White wicky is the only deciduous laurel. It is native to a small area of the Piedmont and Coastal Plain of North and South Carolina. The flower is cream colored but may be accented with a bright red ring of pigment at the inside base of the corolla (Fig. 50). Plant height is usually less than 2 feet. Leaf shape and plant habit most closely resembles that of sheep laurel. Plants are winter hardy in Connecticut (Zone 6), if some dieback of branch tips is overlooked. Cuttings are difficult to root and the seed requires moist-chilling to germinate. It is definitely worth having in the garden.
        The bog laurels: eastern and western alpine, K. polifolia and K. microphylla (also known as K. p. var. rosmarinifolia and K. p. microphylla, respectively).
        The eastern bog laurel grows in the northeastern United States and eastern Canada and as far west as Saskatchewan. High altitude or northern collections remain compact and 6 to 10 inches high, whereas other sources of the species are taller and leggy.
        The closely related western alpine laurel may be nearly prostrate (Fig. 53) with the taller sources of the species not growing over 9 in. tall. Unfortunately for the rock gardeners in the eastern United States it dislikes our long summers and open winters. Flower color of both species ranges from a light mauve pink to a deep magenta. White forms have been reported. The two species can be readily crossed and the hybrids (triploids), which produce no seed, show promise as rock garden plants. (K. microphylla, 2n=24, x K. polifolia, 2n=48 hybrid, 3n=36). They are hardy, compact and cuttings root readily.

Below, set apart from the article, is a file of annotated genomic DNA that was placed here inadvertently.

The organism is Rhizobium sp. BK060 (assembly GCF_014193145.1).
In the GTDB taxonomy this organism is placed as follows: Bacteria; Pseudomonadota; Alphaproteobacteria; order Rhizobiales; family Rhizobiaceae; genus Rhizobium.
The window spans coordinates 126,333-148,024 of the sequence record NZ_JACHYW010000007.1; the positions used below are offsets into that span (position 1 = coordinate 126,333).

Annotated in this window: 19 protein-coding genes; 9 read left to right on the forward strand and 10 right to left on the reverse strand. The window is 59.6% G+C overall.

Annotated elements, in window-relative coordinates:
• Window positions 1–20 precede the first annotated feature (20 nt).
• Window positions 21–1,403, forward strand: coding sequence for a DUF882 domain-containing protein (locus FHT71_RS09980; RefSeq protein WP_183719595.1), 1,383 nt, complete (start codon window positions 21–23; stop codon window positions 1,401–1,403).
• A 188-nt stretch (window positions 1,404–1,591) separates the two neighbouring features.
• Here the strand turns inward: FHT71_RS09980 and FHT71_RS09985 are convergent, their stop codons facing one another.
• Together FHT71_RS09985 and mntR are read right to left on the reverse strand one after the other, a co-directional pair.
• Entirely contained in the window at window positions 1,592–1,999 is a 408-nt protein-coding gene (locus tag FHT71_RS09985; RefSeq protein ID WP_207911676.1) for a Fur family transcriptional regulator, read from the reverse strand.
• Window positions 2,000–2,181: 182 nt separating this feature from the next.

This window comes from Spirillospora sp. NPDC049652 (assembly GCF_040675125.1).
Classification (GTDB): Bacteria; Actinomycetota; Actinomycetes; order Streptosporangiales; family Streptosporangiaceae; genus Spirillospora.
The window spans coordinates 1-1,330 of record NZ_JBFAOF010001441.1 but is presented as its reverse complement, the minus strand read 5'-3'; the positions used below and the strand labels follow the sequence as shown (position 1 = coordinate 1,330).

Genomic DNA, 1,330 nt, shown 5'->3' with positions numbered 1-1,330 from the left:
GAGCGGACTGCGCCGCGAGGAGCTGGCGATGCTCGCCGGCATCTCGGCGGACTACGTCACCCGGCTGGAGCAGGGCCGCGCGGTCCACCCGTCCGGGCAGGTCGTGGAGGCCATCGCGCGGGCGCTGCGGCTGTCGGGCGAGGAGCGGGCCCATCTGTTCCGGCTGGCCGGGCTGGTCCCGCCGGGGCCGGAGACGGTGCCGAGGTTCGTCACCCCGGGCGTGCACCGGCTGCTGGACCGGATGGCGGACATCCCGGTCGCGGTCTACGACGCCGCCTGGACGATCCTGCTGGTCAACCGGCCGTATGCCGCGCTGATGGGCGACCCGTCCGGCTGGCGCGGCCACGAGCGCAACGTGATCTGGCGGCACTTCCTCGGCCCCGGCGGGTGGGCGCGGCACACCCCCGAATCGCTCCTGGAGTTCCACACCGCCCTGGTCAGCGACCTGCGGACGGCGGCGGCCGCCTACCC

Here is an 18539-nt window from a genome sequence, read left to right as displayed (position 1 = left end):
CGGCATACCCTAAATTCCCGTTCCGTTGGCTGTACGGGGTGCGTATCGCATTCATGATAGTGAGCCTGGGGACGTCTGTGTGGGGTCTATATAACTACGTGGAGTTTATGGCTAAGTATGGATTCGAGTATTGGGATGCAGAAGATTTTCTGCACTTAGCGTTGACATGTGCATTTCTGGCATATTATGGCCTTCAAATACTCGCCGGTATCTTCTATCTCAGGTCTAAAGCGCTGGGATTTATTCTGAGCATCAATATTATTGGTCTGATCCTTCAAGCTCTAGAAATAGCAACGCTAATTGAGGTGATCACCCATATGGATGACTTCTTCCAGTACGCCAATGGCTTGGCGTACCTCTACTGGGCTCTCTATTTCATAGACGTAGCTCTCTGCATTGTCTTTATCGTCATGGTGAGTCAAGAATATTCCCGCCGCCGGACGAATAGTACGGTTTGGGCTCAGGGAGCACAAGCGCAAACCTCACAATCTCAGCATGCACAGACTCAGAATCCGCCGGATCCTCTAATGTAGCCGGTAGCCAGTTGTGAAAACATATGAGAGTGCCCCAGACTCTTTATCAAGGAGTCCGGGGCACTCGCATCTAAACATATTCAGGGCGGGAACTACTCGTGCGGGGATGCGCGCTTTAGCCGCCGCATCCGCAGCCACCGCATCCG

K. microphylla K. angustifolia)
 FIG. 53. (left) Alpine bog laurel (K. michro-
               phylla)
from the Cascade
               mountains of Oregon. Total height
               of plant including flower about 2
               inches.
 FIG. 54. (right) Sheep laurel
               (K. angustifolia).
   

Sheep Laurel, K. angustifolia
        Sheep laurel is native from the Carolinas, north into Canada and westward to Minnesota. Plant habit and flower color is variable. Mature plants may be 10 to 36 inches high, and, as with bog laurel, the more compact growing plants are found in the northern part of the range or at high elevations. Flower color normally varies from light lavender-pink to a deep wine-red, but forms with pure white flowers are known. The presence of pigment is due to a single dominant gene. If two white flowering clones are crossed all the seedlings will also be white flowering. Sheep laurel is strongly stoloniferous, a valuable characteristic where they are to be used as a ground cover. but a disadvantage for specimens that are required to stay in bounds. The flowers are borne in small clusters encircling the stem, giving a cone-like appearance to a flowering branch (Fig. 54). Several forms and varieties have been named such as: rubra, for the deeply pigmented flowers; pumila, for the small habit; ovata, for the oval leaf shape; and candida, for the white flowers. Greenwood cuttings root readily. Selections of sheep laurel should become available as soon as nurserymen growing container stock become familiar with handling them.